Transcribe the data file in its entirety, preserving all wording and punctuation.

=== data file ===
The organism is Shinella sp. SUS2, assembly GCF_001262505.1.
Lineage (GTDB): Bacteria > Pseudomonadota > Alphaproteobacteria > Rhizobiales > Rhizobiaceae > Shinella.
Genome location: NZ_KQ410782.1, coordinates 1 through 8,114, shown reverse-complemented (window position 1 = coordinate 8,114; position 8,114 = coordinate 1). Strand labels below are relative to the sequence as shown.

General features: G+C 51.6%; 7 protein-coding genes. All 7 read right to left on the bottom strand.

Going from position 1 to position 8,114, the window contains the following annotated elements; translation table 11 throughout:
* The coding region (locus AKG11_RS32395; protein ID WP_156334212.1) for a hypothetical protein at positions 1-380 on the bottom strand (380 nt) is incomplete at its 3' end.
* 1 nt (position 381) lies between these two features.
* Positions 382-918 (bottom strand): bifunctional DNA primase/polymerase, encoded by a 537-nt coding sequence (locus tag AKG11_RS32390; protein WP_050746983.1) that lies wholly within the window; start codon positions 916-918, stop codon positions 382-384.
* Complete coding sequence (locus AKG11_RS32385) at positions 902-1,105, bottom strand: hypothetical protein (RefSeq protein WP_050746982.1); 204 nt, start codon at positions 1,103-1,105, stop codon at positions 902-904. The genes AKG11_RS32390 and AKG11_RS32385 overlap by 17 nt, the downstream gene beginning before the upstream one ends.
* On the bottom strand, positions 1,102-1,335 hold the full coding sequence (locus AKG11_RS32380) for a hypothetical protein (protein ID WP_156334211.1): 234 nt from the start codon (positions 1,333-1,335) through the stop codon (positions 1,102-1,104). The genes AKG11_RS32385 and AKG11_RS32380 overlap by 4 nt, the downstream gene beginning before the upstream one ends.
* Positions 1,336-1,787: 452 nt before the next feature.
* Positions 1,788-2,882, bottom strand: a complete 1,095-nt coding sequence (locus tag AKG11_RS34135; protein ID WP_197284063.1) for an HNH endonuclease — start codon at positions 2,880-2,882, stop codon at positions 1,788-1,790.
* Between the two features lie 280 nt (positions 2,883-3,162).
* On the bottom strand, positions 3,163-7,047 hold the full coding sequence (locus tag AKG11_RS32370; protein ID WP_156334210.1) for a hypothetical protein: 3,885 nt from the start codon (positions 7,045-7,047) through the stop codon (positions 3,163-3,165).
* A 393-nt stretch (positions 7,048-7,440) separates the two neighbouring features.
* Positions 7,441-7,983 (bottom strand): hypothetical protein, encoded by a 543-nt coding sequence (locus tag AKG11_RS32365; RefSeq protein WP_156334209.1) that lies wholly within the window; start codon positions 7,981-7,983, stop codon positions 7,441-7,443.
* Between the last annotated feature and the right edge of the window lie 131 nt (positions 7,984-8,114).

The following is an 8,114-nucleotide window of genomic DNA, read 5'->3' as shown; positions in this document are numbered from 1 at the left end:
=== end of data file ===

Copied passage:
The organism is Shinella sp. SUS2, assembly GCF_001262505.1.
Lineage (GTDB): Bacteria > Pseudomonadota > Alphaproteobacteria > Rhizobiales > Rhizobiaceae > Shinella.
Genome location: NZ_KQ410782.1, coordinates 1 through 8,114, shown reverse-complemented (window position 1 = coordinate 8,114; position 8,114 = coordinate 1). Strand labels below are relative to the sequence as shown.

General features: G+C 51.6%; 7 protein-coding genes. All 7 read right to left on the bottom strand.

Going from position 1 to position 8,114, the window contains the following annotated elements; translation table 11 throughout:
* The coding region (locus AKG11_RS32395; protein ID WP_156334212.1) for a hypothetical protein at positions 1-380 on the bottom strand (380 nt) is incomplete at its 3' end.
* 1 nt (position 381) lies between these two features.
* Positions 382-918 (bottom strand): bifunctional DNA primase/polymerase, encoded by a 537-nt coding sequence (locus tag AKG11_RS32390; protein WP_050746983.1) that lies wholly within the window; start codon positions 916-918, stop codon positions 382-384.
* Complete coding sequence (locus AKG11_RS32385) at positions 902-1,105, bottom strand: hypothetical protein (RefSeq protein WP_050746982.1); 204 nt, start codon at positions 1,103-1,105, stop codon at positions 902-904. The genes AKG11_RS32390 and AKG11_RS32385 overlap by 17 nt, the downstream gene beginning before the upstream one ends.
* On the bottom strand, positions 1,102-1,335 hold the full coding sequence (locus AKG11_RS32380) for a hypothetical protein (protein ID WP_156334211.1): 234 nt from the start codon (positions 1,333-1,335) through the stop codon (positions 1,102-1,104). The genes AKG11_RS32385 and AKG11_RS32380 overlap by 4 nt, the downstream gene beginning before the upstream one ends.
* Positions 1,336-1,787: 452 nt before the next feature.
* Positions 1,788-2,882, bottom strand: a complete 1,095-nt coding sequence (locus tag AKG11_RS34135; protein ID WP_197284063.1) for an HNH endonuclease — start codon at positions 2,880-2,882, stop codon at positions 1,788-1,790.
* Between the two features lie 280 nt (positions 2,883-3,162).
* On the bottom strand, positions 3,163-7,047 hold the full coding sequence (locus tag AKG11_RS32370; protein ID WP_156334210.1) for a hypothetical protein: 3,885 nt from the start codon (positions 7,045-7,047) through the stop codon (positions 3,163-3,165).
* A 393-nt stretch (positions 7,048-7,440) separates the two neighbouring features.
* Positions 7,441-7,983 (bottom strand): hypothetical protein, encoded by a 543-nt coding sequence (locus tag AKG11_RS32365; RefSeq protein WP_156334209.1) that lies wholly within the window; start codon positions 7,981-7,983, stop codon positions 7,441-7,443.
* Between the last annotated feature and the right edge of the window lie 131 nt (positions 7,984-8,114).

The following is an 8,114-nucleotide window of genomic DNA, read 5'->3' as shown; positions in this document are numbered from 1 at the left end: